There are two buttons which we will use to execute the flash and run: these two buttons are shown in the figure and are the External Tools Menu (Orange) and the Debug Menu (Azure). Actually, we should not press on the button but on the small black arrow beside them: this will open a drop-down menu.
To execute the “flash and run” we have to launch OpenOCD: this could be done from the External Tool Menu (Orange).
In this menu, there are many launch configuration. When using the ST-Link as the interface you should pick up the script: “OpenOCD on ST-Link (prompts for .cfg target configuration)“. Note that, many OpenOCD configurations specify the interface internally and thus the script “OpenOCD no interface (prompts for .cfg target configuration)” will work as well.
If the external tool menu is empty, check that you have imported and opened the project ChibiStudio Tools: this project contains the launch configurations of all the external tools including OpenOCD.
After selecting a voice from that menu, a window will prompt: in here, we have to pick-up a configuration script for OpenOCD which indicates which board we are going to target. All the scripts are contained under the folder C:\ChibiStudio\tools\openocd\scripts\board and usually there is a script related to each STM32 development kit.
By choosing the configuration, OpenOCD attempts to start-up and, if this operation goes successful we will see the target information in the Console window, like the MCU voltage, the number of breakpoints and watchpoints as shown in Fig.9.
From the Debug Menu (Azure in fig. 8), we can now launch the flash and run procedure selecting the proper Launch Configuration. Each project has its own Launch Configuration. It is easy to associate the configuration to the related project because they have the same name.
Once we have selected it, Eclipse will build the project (if this has not been already done) and will start the procedure switching automatically to Debug: in this perspective, we can press the Resume button to run the code execution as shown in Fig.10.
- Launch OpenOCD from the External Tool Menu choosing the proper interface (ST-Link in this case);
- In the newly open window, select the proper configuration script related to the board in use;
- Check that OpenOCD has been started properly looking to the console windows: there should be information about the MCU voltage, the number of breakpoints and watchpoints.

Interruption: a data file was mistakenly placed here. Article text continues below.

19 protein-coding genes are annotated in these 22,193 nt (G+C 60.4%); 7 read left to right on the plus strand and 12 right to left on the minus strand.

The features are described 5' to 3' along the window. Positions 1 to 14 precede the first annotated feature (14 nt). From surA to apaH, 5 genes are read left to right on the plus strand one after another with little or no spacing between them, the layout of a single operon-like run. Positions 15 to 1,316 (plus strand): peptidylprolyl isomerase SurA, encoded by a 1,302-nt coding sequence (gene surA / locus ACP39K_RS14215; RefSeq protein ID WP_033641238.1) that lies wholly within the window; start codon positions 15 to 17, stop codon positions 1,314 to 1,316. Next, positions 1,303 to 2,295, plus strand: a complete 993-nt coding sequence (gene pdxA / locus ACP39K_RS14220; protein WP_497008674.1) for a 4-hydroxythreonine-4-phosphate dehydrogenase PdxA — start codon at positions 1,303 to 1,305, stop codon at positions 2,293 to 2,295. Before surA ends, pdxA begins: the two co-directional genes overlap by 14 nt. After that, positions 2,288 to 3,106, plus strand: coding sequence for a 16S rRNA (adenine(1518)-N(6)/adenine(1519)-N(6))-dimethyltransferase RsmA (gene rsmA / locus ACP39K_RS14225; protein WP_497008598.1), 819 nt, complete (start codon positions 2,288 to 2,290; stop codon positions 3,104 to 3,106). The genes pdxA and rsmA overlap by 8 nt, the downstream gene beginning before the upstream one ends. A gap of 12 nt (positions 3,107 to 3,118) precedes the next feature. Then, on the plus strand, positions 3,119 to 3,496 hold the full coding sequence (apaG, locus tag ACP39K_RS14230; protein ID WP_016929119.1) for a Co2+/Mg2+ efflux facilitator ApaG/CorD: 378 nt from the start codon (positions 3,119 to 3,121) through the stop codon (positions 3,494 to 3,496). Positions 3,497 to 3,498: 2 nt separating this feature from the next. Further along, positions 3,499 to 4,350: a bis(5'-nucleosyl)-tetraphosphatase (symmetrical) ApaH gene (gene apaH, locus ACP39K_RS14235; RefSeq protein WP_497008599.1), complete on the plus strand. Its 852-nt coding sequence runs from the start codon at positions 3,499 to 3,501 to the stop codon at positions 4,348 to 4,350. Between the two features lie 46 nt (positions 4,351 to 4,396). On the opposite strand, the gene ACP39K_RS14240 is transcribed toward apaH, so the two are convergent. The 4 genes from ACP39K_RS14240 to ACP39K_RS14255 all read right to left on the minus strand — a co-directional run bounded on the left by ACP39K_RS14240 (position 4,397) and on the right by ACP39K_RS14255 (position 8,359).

- From the Debug Menu, launch the flash and run selecting the proper Launch Configuration;
- In the Debug perspective press the Resume button to run the code execution.
In the following video, we are showing the procedure of flash and run on two different STM32 development boards
The first “flash and run” procedure is very important to check if you have set up the toolchain correctly. As example, if you are not able to launch OpenOCD maybe there is a problem with ST-Link drivers: in this case check that drivers have been installed correctly and check also that the USB cable has been connected properly using to the proper port: certain Discovery kits have more than a USB port so you have to check that you are using the port marked as ST-Link USB.
If you receive an error while switching on Debug perspective it could be that OpenOCD has not been started properly or that it has lost connection with the target so you have to relaunch it (in debug context the MCU targeted by the debugger is usually called target).
If OpenOCD starts properly, you will be able to read the target voltage, the number of breakpoints and watchpoints
Information about the target will appear in the console windows and this will look like Fig.9. While OpenOCD is running, in the Debug perspective, you will see a related entry as shown in Fig.10. Note that,
You cannot launch OpenOCD twice and you cannot launch the flash and run procedure if OpenOCD is not running. To restart the OpenOCD you have to terminate the first instance.
Resuming the code execution, one or more onboard LEDs on will start to blink. On STM32 Nucleo-64 there is a green LED, in case of STM32 Nucleo-144 there are three colored LEDs which execute a nice light game, in case of STM32F3 Discovery it is even showier since this board has 8 LEDs.
If LEDs blinks you have successfully completed this tutorial and you can jump to the next article. In case of problems, just comment on this article or subscribe to our forum.
In this article, we focused more on the IDE and the basic procedures required by software development. In the next article, we will take a deeper look to default demos focusing more on programming.
Previous and next
This article is part of a series of articles which are meant to be tutorials. I have composed them to be read in sequence. Here the previous and next article of this series: